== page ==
October 6, 2006

Statistical magic and record linkage

Highly recommended link on a way-cool statistical technique in record linkage: The Bristol Observatory, where Steven Banks and John Pandiani have developed probabilistic population estimation, using two data sets with just birthdates. It's not really magic but relies on a classic puzzle in probability (and an elementary one to solve, apparently).

Banks and Pandiani developed this technique to solve a serious evaluation problem with mental health programs: how do you identify who used two services, or showed up in two different places, if the two agencies cannot reveal personally-identifiable information for privacy reasons? 

They went around that problem to rephrase it:  the operative question for program evaluation is not who shows up in two places but how many. The first requires invading privacy to some extent. The second, not at all.  Their technique requires information only about birthdates and such other nonidentifiable information as would allow them to subdivide a population for greater accuracy, but no names, addresses, phone numbers, or Social Security numbers. They don't even need to know the unduplicated birthdates. It also bypasses all the attendant problems of keeping separate databases up-to-date.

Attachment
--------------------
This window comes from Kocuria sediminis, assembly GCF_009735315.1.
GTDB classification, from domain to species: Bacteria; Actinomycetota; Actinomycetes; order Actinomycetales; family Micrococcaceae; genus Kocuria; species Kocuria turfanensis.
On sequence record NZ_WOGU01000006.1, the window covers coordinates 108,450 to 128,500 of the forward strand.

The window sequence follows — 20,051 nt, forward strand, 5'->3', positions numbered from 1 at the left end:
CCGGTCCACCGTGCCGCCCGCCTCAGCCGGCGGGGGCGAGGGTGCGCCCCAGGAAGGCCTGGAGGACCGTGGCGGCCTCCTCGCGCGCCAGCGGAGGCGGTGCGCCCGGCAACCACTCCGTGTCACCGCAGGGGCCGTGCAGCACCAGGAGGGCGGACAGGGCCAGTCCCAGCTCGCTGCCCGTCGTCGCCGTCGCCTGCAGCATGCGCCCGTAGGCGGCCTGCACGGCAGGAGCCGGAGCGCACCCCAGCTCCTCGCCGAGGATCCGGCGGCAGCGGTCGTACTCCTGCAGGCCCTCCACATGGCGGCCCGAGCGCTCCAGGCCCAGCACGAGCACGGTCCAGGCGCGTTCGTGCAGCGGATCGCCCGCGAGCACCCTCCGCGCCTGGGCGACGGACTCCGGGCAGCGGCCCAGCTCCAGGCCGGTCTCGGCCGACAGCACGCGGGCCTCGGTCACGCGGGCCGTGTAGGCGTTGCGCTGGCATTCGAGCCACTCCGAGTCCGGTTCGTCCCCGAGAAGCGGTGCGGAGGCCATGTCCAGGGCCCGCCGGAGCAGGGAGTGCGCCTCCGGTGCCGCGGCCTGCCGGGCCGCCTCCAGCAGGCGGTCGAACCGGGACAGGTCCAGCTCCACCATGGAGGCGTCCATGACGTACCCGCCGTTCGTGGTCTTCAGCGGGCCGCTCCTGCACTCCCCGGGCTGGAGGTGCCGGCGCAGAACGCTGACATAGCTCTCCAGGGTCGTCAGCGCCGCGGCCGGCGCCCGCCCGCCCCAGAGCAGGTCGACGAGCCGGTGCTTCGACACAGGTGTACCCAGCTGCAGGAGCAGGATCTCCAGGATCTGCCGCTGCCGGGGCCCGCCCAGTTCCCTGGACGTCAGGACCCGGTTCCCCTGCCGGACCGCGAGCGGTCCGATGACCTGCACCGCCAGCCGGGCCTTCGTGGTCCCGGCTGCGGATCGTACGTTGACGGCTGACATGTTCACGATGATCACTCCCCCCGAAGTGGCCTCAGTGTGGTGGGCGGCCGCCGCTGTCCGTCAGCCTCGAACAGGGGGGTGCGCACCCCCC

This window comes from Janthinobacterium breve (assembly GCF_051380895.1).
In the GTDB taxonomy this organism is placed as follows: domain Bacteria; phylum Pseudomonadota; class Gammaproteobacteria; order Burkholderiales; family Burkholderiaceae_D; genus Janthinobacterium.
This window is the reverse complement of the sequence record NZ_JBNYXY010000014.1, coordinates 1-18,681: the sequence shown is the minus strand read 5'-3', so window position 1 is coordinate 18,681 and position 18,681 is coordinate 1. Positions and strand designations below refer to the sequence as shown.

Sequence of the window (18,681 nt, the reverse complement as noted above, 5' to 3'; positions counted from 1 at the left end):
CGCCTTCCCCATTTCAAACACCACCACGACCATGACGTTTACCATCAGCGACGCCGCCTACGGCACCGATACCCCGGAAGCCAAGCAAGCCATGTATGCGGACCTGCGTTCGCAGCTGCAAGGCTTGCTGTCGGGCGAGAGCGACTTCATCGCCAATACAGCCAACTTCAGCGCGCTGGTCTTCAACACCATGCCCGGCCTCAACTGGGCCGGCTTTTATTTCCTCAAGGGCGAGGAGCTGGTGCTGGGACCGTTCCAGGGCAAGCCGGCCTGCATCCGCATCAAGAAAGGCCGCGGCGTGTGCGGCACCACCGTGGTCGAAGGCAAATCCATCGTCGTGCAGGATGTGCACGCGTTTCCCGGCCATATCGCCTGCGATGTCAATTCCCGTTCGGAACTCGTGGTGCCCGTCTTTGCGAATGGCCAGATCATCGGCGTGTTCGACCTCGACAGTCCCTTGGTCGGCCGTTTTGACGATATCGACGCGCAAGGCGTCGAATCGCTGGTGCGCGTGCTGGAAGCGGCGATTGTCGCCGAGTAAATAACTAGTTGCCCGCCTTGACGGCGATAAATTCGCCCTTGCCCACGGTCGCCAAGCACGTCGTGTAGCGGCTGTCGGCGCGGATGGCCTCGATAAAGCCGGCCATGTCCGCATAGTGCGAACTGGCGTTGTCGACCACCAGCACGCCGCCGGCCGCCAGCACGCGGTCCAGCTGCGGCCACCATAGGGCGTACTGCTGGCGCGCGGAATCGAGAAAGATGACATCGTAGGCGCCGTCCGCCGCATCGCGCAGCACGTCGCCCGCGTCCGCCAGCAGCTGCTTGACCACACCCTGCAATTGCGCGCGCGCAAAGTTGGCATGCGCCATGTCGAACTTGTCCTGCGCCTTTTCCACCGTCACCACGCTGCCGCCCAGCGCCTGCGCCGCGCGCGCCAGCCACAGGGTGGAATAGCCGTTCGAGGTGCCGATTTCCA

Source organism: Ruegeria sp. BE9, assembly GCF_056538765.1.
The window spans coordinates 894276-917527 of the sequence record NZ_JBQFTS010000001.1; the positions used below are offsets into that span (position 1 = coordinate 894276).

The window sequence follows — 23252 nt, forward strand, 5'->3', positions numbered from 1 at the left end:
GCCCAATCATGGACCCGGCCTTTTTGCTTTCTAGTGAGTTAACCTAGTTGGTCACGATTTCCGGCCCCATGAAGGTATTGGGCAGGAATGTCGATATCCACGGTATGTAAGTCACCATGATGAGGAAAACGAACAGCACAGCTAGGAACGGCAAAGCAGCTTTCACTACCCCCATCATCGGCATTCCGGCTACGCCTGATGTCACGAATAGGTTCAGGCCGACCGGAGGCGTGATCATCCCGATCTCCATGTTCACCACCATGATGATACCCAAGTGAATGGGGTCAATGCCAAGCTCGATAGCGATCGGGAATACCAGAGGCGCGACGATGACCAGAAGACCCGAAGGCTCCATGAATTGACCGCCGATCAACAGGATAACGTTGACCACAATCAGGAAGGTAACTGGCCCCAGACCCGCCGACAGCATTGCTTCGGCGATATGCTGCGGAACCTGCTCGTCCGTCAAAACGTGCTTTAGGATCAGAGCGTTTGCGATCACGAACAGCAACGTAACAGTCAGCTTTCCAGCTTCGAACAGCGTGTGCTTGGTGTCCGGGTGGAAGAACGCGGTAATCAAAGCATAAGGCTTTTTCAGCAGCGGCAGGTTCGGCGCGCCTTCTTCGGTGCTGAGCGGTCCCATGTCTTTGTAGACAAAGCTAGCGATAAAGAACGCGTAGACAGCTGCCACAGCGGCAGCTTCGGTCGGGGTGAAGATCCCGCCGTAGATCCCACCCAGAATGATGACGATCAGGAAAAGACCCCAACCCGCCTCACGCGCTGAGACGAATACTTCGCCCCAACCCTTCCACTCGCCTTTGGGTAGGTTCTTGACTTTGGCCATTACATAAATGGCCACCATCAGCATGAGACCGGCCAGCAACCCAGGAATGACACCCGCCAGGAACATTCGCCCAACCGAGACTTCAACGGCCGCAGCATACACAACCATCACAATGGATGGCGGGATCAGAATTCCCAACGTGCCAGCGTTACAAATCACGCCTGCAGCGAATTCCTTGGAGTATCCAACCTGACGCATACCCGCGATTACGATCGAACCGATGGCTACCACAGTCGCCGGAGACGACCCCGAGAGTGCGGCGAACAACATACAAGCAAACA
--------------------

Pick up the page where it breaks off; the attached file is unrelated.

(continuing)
Is this applicable to education research and my own work? Well, suppose you want to know if a specific intervention leads kids to graduate from high school, but the local school district (or some relevant agency) won't release identifiable information.  All you need is the birthdates, sex, and maybe ethnicity of those who graduate from the district (though since ethnicity is more malleable than sex, that's a problem), and you can estimate the numbers of graduates who also came from your participants (or a segment of your participants).

Banks and Pandiani have patented their work, so someone wanting use this specific procedure needs to work with them, but there is another technique that is similar and publicly usable. I'll post on that one after I've had a chance to absorb it.  (I have a demography masters and can read statistical explanations, but sometimes I need more time to absorb it.)

But definitely go to Banks and Pandiani's website.  And check out the video, which explains the principles of their technique!

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Posted in Accountability Frankenstein on October 6, 2006 4:32 PM |